If you are new to Product Management, one thing you're bound to hear when you research the industry and how to become a Product Manager is that Product Managers are responsible for a 'product roadmap'. It is one of the most important artefacts you'll work on, so if you're interested in how to build it, read on...

What is a 'product roadmap'?

For anyone new to Product Management the product roadmap might be something you've never come across before. So before we get into how to build one, it's worth covering what a product roadmap is.

In many ways it's similar to a traditional 'roadmap' - it's a route planner of how you get from point A to point B. Point A is where your product is today (it may not exist as more than an idea at this point, or it could already be in the market. Point B is where you want your product to be - this is essentially your 'product vision'; the features you want your product to have and its worth in the market.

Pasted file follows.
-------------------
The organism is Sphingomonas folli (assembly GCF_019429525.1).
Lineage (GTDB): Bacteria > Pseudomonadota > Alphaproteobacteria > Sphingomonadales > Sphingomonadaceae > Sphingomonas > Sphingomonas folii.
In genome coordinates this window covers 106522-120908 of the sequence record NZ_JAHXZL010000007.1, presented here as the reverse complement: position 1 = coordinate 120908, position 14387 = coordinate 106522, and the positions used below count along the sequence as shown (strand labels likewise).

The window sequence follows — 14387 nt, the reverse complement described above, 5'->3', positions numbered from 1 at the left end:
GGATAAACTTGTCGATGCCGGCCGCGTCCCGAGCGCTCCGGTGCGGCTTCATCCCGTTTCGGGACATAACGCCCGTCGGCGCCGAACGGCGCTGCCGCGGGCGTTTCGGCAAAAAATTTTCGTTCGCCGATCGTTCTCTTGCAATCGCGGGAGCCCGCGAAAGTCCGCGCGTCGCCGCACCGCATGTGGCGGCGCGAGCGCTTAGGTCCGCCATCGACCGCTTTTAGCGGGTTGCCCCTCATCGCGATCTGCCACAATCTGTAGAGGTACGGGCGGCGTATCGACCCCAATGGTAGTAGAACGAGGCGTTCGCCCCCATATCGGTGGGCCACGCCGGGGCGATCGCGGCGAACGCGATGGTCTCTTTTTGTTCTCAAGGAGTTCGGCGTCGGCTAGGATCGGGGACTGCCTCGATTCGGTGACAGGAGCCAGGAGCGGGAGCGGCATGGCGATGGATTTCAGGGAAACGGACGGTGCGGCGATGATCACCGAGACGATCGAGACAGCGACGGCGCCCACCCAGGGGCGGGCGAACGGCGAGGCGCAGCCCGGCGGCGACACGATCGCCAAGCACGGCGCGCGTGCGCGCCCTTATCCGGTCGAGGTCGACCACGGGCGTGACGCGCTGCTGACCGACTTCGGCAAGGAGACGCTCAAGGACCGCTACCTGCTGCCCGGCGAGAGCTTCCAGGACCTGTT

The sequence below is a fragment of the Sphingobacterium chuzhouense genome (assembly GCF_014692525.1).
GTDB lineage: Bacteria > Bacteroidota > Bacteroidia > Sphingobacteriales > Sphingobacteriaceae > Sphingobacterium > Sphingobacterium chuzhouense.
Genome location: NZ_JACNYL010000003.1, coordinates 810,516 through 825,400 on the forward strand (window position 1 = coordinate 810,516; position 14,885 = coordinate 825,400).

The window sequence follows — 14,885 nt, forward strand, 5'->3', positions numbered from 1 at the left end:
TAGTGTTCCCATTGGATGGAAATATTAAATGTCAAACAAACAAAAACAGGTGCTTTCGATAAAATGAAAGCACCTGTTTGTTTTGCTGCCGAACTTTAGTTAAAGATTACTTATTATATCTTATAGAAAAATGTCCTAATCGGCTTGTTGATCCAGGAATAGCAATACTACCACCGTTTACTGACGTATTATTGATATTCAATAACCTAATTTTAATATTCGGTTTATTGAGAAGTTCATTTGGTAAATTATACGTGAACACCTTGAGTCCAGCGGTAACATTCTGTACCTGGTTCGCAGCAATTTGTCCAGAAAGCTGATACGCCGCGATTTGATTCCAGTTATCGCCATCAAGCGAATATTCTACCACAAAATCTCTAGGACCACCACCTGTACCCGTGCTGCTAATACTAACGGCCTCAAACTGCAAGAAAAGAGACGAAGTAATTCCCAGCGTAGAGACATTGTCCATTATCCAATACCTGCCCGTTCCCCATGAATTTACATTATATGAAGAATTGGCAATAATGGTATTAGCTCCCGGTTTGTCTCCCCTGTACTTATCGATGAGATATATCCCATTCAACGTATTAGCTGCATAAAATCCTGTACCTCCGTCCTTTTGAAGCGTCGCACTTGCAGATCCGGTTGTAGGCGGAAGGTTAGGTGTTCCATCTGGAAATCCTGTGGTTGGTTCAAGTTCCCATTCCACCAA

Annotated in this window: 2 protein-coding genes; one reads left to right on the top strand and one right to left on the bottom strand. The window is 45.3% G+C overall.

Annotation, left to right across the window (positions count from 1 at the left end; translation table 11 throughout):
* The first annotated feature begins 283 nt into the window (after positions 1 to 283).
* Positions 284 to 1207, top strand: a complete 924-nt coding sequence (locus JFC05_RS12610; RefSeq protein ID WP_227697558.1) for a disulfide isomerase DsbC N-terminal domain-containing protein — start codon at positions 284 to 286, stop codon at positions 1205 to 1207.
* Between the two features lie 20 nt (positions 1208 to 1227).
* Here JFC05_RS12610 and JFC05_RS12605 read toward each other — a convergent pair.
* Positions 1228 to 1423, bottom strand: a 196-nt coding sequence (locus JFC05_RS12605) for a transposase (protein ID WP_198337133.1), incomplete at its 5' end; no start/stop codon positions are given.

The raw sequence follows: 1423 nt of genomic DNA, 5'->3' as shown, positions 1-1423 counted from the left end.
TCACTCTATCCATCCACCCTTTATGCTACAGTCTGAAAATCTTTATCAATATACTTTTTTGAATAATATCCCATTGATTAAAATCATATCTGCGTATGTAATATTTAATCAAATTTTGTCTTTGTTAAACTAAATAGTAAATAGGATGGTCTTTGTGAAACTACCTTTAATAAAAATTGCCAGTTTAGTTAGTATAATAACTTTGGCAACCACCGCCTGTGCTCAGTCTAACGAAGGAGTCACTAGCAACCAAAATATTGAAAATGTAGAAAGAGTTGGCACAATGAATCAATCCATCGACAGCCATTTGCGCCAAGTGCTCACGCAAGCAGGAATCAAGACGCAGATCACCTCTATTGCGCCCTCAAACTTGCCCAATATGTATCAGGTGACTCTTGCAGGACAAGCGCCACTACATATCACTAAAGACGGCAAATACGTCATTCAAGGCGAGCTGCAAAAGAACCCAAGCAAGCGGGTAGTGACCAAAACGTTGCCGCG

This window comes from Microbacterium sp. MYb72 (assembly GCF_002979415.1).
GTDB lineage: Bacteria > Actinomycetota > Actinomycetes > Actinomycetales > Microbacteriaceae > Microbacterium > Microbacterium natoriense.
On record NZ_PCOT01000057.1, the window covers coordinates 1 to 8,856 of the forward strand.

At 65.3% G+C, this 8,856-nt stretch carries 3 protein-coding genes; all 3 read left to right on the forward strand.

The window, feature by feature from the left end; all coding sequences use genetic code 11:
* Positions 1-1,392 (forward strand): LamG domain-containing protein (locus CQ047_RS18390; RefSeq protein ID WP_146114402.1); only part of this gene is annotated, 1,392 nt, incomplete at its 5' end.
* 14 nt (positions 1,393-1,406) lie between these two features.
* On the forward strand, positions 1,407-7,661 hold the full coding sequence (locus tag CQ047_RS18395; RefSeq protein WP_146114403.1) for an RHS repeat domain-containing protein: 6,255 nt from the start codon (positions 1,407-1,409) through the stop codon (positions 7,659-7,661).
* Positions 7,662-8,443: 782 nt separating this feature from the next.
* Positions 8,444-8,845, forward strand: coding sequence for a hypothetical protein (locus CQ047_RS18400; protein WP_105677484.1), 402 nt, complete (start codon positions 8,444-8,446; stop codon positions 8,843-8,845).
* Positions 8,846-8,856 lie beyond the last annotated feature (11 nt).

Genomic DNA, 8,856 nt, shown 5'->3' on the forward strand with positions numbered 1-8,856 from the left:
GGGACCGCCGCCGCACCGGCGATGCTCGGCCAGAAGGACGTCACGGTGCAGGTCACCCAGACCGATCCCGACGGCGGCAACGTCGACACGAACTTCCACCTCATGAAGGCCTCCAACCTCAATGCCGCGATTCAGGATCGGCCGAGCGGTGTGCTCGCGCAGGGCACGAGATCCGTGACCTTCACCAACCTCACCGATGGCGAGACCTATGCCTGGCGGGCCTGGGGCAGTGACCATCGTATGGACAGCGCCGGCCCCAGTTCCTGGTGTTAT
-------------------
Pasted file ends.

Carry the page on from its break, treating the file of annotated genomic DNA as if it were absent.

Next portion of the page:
The roadmap is how you see your product evolving (iterating) over time to achieve that vision. Instead of a traditional roadmap where you might say "at this point we turn left" you'll say "at this point we want to deliver this feature". Your roadmap is, at its simplest, a list of features/functionality that you plan to build to achieve your product vision.

What a product roadmap is not

This topic is one I'm really passionate about, and it comes from a lot of (bad) experience! A product roadmap is not the same thing as a Gantt chart, and it's not a project management tool. The problem is that a roadmap and Gantt chart can look very similar, and to people who haven't been involved in Product Management or come from working in project-led organisations, they seem like the same thing.

But a Gantt chart's key focus is delivery scheduling - the features or functions listed are only of importance based on how long they'll take to deliver, and when they'll be delivered. A product roadmap, however, focuses on the order of delivery. This can be supplemented with delivery schedules, but that should be the job of a Project Manager and it absolutely has to be based on the estimates of those involved in delivering the product/features and not on fixed dates decided outside of that team. I've written about how date setting can work only on that basis.